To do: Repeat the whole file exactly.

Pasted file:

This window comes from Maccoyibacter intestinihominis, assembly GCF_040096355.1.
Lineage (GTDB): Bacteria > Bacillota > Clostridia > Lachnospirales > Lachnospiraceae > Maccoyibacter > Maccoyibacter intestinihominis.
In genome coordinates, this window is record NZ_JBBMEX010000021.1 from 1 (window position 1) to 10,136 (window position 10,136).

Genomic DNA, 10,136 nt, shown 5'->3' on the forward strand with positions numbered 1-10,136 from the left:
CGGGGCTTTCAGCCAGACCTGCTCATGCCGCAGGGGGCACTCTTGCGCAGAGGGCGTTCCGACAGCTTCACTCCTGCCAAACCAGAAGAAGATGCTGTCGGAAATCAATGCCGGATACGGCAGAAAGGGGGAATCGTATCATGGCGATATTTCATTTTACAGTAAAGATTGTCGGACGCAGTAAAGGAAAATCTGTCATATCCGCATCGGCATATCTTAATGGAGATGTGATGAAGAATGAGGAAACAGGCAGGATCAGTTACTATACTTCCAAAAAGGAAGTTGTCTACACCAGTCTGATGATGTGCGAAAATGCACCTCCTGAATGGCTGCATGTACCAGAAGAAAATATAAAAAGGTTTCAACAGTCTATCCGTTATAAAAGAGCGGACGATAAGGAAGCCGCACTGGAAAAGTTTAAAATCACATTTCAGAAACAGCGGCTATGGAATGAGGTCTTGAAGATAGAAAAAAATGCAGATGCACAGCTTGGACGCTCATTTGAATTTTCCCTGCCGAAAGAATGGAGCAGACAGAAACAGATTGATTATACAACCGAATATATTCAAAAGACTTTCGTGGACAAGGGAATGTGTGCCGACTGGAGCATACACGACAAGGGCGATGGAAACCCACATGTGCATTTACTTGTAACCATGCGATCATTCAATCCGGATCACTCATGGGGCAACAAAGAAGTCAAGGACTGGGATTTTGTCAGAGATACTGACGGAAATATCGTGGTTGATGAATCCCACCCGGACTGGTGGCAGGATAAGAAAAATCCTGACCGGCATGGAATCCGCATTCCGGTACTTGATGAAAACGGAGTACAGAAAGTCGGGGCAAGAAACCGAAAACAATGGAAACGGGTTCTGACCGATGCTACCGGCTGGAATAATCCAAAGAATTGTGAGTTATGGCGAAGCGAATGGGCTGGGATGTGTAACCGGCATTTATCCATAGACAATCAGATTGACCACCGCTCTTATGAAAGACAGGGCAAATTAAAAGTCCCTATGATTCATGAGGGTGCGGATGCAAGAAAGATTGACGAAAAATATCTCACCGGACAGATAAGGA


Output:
This window comes from Maccoyibacter intestinihominis, assembly GCF_040096355.1.
Lineage (GTDB): Bacteria > Bacillota > Clostridia > Lachnospirales > Lachnospiraceae > Maccoyibacter > Maccoyibacter intestinihominis.
In genome coordinates, this window is record NZ_JBBMEX010000021.1 from 1 (window position 1) to 10,136 (window position 10,136).

Genomic DNA, 10,136 nt, shown 5'->3' on the forward strand with positions numbered 1-10,136 from the left:
CGGGGCTTTCAGCCAGACCTGCTCATGCCGCAGGGGGCACTCTTGCGCAGAGGGCGTTCCGACAGCTTCACTCCTGCCAAACCAGAAGAAGATGCTGTCGGAAATCAATGCCGGATACGGCAGAAAGGGGGAATCGTATCATGGCGATATTTCATTTTACAGTAAAGATTGTCGGACGCAGTAAAGGAAAATCTGTCATATCCGCATCGGCATATCTTAATGGAGATGTGATGAAGAATGAGGAAACAGGCAGGATCAGTTACTATACTTCCAAAAAGGAAGTTGTCTACACCAGTCTGATGATGTGCGAAAATGCACCTCCTGAATGGCTGCATGTACCAGAAGAAAATATAAAAAGGTTTCAACAGTCTATCCGTTATAAAAGAGCGGACGATAAGGAAGCCGCACTGGAAAAGTTTAAAATCACATTTCAGAAACAGCGGCTATGGAATGAGGTCTTGAAGATAGAAAAAAATGCAGATGCACAGCTTGGACGCTCATTTGAATTTTCCCTGCCGAAAGAATGGAGCAGACAGAAACAGATTGATTATACAACCGAATATATTCAAAAGACTTTCGTGGACAAGGGAATGTGTGCCGACTGGAGCATACACGACAAGGGCGATGGAAACCCACATGTGCATTTACTTGTAACCATGCGATCATTCAATCCGGATCACTCATGGGGCAACAAAGAAGTCAAGGACTGGGATTTTGTCAGAGATACTGACGGAAATATCGTGGTTGATGAATCCCACCCGGACTGGTGGCAGGATAAGAAAAATCCTGACCGGCATGGAATCCGCATTCCGGTACTTGATGAAAACGGAGTACAGAAAGTCGGGGCAAGAAACCGAAAACAATGGAAACGGGTTCTGACCGATGCTACCGGCTGGAATAATCCAAAGAATTGTGAGTTATGGCGAAGCGAATGGGCTGGGATGTGTAACCGGCATTTATCCATAGACAATCAGATTGACCACCGCTCTTATGAAAGACAGGGCAAATTAAAAGTCCCTATGATTCATGAGGGTGCGGATGCAAGAAAGATTGACGAAAAATATCTCACCGGACAGATAAGGA